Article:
Active Listening: An Exercise*

The purpose of this exercise is to help increase each group member's skill as a listener by practicing "active listening." Divide your people into groups of three. Each person is to take his turn at being a P (problem presenter), L (listener), and O (observer). Active listening is a way of showing love based on the theory that a person has the necessary resources within himself to solve his own problems, provided he is aware that there is someone interested enough to hear what he is saying in a nonjudgmental way. Therefore, the active part of active listening is the "feedback" that the listener gives to let the problem presenter know he has accurately heard what is being said and felt. The active listener neither judges nor offers solutions. The active listener merely tries to hear, understand, and let the person know he understands what is being said and felt.

General Instructions:

5 minutes: P presents his problem while L listens (actively).

2 minutes: P and L talk over feelings and ideas that came out of the first five minutes.

2 minutes: O reports his observations to P and L.

Individual Instructions:

P: Choose a real, current, personal problem dealing with interpersonal relationships that can be presented and understood in five minutes. Try to get real help with this problem. Try to connect any changes in feeling with the responses given by L.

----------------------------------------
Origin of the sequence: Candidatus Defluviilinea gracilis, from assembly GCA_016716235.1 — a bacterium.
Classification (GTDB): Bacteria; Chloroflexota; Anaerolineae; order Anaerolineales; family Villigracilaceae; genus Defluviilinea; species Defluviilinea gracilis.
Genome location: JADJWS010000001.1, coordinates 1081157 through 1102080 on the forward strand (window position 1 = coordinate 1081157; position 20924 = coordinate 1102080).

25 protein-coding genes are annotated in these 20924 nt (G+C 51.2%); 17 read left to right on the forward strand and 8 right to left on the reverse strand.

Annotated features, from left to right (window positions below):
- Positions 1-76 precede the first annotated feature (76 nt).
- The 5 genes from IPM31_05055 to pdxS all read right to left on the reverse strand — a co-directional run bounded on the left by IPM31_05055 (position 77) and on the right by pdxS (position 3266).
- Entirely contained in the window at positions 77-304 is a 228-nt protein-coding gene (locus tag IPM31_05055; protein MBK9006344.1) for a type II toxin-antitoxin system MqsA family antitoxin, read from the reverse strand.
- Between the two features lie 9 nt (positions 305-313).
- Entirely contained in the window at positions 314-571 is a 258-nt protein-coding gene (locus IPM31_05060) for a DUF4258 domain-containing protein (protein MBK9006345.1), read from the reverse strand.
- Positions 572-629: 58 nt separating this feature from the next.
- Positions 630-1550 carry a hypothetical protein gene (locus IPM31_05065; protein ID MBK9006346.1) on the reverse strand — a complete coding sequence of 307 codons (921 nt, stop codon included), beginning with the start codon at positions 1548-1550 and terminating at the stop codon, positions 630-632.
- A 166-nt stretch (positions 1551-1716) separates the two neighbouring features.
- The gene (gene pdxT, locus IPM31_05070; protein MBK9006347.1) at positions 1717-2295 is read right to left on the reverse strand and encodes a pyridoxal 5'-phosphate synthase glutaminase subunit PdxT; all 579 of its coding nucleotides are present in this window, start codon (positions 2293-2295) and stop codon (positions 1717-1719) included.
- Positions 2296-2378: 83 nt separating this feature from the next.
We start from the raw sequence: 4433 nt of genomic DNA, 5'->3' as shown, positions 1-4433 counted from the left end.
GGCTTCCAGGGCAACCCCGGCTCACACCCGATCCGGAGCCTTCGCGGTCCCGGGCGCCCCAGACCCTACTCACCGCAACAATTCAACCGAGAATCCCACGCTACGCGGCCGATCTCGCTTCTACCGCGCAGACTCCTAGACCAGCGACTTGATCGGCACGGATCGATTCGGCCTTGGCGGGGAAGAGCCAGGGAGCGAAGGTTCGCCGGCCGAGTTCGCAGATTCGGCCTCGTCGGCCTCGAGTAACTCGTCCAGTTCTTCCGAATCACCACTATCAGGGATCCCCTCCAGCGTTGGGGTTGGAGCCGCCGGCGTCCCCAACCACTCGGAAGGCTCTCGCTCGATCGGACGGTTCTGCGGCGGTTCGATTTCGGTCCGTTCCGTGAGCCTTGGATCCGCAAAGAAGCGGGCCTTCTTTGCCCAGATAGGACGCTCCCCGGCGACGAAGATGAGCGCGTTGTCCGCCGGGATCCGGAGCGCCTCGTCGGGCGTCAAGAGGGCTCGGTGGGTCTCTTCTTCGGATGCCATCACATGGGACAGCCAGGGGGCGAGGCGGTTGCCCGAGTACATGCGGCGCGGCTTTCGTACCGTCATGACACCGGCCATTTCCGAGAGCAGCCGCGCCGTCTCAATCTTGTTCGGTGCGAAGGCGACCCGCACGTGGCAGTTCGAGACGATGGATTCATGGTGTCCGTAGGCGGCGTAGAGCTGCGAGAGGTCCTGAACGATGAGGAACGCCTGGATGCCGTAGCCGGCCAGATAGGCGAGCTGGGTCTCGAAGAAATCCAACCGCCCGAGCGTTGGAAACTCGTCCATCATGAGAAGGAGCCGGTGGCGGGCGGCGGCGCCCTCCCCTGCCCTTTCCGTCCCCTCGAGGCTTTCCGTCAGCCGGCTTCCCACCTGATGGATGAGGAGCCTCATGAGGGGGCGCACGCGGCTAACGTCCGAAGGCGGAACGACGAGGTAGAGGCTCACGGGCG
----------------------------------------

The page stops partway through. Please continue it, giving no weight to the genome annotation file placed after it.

L: Listen thoughtfully to the problem presented. Your task is not to give advice, but to let P know you understand what he is saying. This can be done by remaining silent and just listening, asking open-ended questions that allow P to move forward, reflecting back in your own words what you think you have heard P say, and sharing similar experiences in which you have been involved, not to provide an answer, but to let P know you can identify with his problem.

0: Listen carefully, keep track of the time, and note how well L does on the following checklist:

1. Was L listening for feelings and trying to understand?

2. Did L recognize P's problem as legitimate?

3. Did L remember that his first aim was to learn to love?

4. Were L's questions open-ended or were they leading questions?

5. Did L resist the temptation to express his own convictions while he was trying to learn to know P?

Change positions until everyone has played each role.

*Used by permission of Discipleship Journal.  Copyright 1989, The Navigators.  Used by permission of NavPress.  All rights reserved.  To subscribe, visit www.discipleshipjournal.com, or call (800) 877-1811.

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The video below is from Augsburg Fortress, and is one of several parts of a leadership development series included with a specific curriculum that they publish.  We are offering this video not to promote that curriculum, but because the presenter offers some very solid tips on how you can improve your skills as an active listener.